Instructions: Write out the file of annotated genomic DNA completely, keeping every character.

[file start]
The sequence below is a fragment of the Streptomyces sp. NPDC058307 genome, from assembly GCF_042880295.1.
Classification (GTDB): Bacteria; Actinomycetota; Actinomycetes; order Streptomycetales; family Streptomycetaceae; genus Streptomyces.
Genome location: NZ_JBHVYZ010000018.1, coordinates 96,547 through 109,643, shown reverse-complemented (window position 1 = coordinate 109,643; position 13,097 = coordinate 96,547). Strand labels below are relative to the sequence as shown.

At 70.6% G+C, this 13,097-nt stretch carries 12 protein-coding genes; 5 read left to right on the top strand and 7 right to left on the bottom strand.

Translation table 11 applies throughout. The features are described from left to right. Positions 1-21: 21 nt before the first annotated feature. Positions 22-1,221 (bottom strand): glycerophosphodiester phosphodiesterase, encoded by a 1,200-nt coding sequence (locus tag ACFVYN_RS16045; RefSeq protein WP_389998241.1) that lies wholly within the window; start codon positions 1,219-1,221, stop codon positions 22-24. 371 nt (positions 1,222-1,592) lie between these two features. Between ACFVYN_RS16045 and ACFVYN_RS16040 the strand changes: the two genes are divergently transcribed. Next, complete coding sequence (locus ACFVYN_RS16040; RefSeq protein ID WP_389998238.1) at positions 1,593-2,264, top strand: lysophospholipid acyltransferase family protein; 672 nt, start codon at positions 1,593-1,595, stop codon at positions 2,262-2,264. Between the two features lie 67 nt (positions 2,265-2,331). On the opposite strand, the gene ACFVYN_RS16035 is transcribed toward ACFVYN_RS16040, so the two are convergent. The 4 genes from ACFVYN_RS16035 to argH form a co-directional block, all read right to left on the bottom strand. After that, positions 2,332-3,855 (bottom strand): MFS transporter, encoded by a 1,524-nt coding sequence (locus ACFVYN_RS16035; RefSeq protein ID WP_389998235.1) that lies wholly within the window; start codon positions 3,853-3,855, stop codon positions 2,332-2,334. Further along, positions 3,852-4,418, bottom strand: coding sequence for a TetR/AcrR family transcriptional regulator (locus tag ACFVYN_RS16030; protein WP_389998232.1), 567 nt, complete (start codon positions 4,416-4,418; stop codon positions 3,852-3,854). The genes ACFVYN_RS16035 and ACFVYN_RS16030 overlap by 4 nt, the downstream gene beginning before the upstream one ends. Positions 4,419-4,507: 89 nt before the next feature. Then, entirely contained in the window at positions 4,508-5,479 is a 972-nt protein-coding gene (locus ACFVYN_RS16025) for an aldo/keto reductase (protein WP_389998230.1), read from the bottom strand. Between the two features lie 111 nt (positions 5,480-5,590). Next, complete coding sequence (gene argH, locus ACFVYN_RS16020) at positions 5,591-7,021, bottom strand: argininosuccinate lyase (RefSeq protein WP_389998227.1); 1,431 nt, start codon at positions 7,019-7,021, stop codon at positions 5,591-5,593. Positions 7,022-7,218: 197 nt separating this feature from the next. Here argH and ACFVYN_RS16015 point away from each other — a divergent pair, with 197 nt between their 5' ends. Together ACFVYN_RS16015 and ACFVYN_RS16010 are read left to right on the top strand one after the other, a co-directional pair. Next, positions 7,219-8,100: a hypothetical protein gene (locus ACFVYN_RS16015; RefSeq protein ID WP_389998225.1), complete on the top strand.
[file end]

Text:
The sequence below is a fragment of the Streptomyces sp. NPDC058307 genome, from assembly GCF_042880295.1.
Classification (GTDB): Bacteria; Actinomycetota; Actinomycetes; order Streptomycetales; family Streptomycetaceae; genus Streptomyces.
Genome location: NZ_JBHVYZ010000018.1, coordinates 96,547 through 109,643, shown reverse-complemented (window position 1 = coordinate 109,643; position 13,097 = coordinate 96,547). Strand labels below are relative to the sequence as shown.

At 70.6% G+C, this 13,097-nt stretch carries 12 protein-coding genes; 5 read left to right on the top strand and 7 right to left on the bottom strand.

Translation table 11 applies throughout. The features are described from left to right. Positions 1-21: 21 nt before the first annotated feature. Positions 22-1,221 (bottom strand): glycerophosphodiester phosphodiesterase, encoded by a 1,200-nt coding sequence (locus tag ACFVYN_RS16045; RefSeq protein WP_389998241.1) that lies wholly within the window; start codon positions 1,219-1,221, stop codon positions 22-24. 371 nt (positions 1,222-1,592) lie between these two features. Between ACFVYN_RS16045 and ACFVYN_RS16040 the strand changes: the two genes are divergently transcribed. Next, complete coding sequence (locus ACFVYN_RS16040; RefSeq protein ID WP_389998238.1) at positions 1,593-2,264, top strand: lysophospholipid acyltransferase family protein; 672 nt, start codon at positions 1,593-1,595, stop codon at positions 2,262-2,264. Between the two features lie 67 nt (positions 2,265-2,331). On the opposite strand, the gene ACFVYN_RS16035 is transcribed toward ACFVYN_RS16040, so the two are convergent. The 4 genes from ACFVYN_RS16035 to argH form a co-directional block, all read right to left on the bottom strand. After that, positions 2,332-3,855 (bottom strand): MFS transporter, encoded by a 1,524-nt coding sequence (locus ACFVYN_RS16035; RefSeq protein ID WP_389998235.1) that lies wholly within the window; start codon positions 3,853-3,855, stop codon positions 2,332-2,334. Further along, positions 3,852-4,418, bottom strand: coding sequence for a TetR/AcrR family transcriptional regulator (locus tag ACFVYN_RS16030; protein WP_389998232.1), 567 nt, complete (start codon positions 4,416-4,418; stop codon positions 3,852-3,854). The genes ACFVYN_RS16035 and ACFVYN_RS16030 overlap by 4 nt, the downstream gene beginning before the upstream one ends. Positions 4,419-4,507: 89 nt before the next feature. Then, entirely contained in the window at positions 4,508-5,479 is a 972-nt protein-coding gene (locus ACFVYN_RS16025) for an aldo/keto reductase (protein WP_389998230.1), read from the bottom strand. Between the two features lie 111 nt (positions 5,480-5,590). Next, complete coding sequence (gene argH, locus ACFVYN_RS16020) at positions 5,591-7,021, bottom strand: argininosuccinate lyase (RefSeq protein WP_389998227.1); 1,431 nt, start codon at positions 7,019-7,021, stop codon at positions 5,591-5,593. Positions 7,022-7,218: 197 nt separating this feature from the next. Here argH and ACFVYN_RS16015 point away from each other — a divergent pair, with 197 nt between their 5' ends. Together ACFVYN_RS16015 and ACFVYN_RS16010 are read left to right on the top strand one after the other, a co-directional pair. Next, positions 7,219-8,100: a hypothetical protein gene (locus ACFVYN_RS16015; RefSeq protein ID WP_389998225.1), complete on the top strand.